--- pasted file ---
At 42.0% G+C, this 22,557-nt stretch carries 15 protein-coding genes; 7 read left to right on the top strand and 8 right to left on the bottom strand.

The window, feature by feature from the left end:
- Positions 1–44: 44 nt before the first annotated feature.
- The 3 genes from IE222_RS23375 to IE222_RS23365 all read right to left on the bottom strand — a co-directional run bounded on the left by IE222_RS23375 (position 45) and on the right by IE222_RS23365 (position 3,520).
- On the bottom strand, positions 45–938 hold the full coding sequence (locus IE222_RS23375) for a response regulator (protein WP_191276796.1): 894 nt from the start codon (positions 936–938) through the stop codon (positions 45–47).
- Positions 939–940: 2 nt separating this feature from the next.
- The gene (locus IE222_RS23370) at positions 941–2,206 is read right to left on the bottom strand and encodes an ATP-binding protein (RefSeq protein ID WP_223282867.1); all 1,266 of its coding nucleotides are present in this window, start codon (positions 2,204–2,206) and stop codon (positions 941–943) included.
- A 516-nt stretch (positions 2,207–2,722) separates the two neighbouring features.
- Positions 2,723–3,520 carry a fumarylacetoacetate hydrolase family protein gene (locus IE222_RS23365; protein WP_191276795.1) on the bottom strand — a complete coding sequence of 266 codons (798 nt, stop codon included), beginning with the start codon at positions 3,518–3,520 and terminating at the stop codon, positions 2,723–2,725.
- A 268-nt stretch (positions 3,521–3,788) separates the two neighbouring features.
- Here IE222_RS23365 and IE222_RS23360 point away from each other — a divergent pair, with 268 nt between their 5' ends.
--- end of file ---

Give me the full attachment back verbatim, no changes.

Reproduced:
At 42.0% G+C, this 22,557-nt stretch carries 15 protein-coding genes; 7 read left to right on the top strand and 8 right to left on the bottom strand.

The window, feature by feature from the left end:
- Positions 1–44: 44 nt before the first annotated feature.
- The 3 genes from IE222_RS23375 to IE222_RS23365 all read right to left on the bottom strand — a co-directional run bounded on the left by IE222_RS23375 (position 45) and on the right by IE222_RS23365 (position 3,520).
- On the bottom strand, positions 45–938 hold the full coding sequence (locus IE222_RS23375) for a response regulator (protein WP_191276796.1): 894 nt from the start codon (positions 936–938) through the stop codon (positions 45–47).
- Positions 939–940: 2 nt separating this feature from the next.
- The gene (locus IE222_RS23370) at positions 941–2,206 is read right to left on the bottom strand and encodes an ATP-binding protein (RefSeq protein ID WP_223282867.1); all 1,266 of its coding nucleotides are present in this window, start codon (positions 2,204–2,206) and stop codon (positions 941–943) included.
- A 516-nt stretch (positions 2,207–2,722) separates the two neighbouring features.
- Positions 2,723–3,520 carry a fumarylacetoacetate hydrolase family protein gene (locus IE222_RS23365; protein WP_191276795.1) on the bottom strand — a complete coding sequence of 266 codons (798 nt, stop codon included), beginning with the start codon at positions 3,518–3,520 and terminating at the stop codon, positions 2,723–2,725.
- A 268-nt stretch (positions 3,521–3,788) separates the two neighbouring features.
- Here IE222_RS23365 and IE222_RS23360 point away from each other — a divergent pair, with 268 nt between their 5' ends.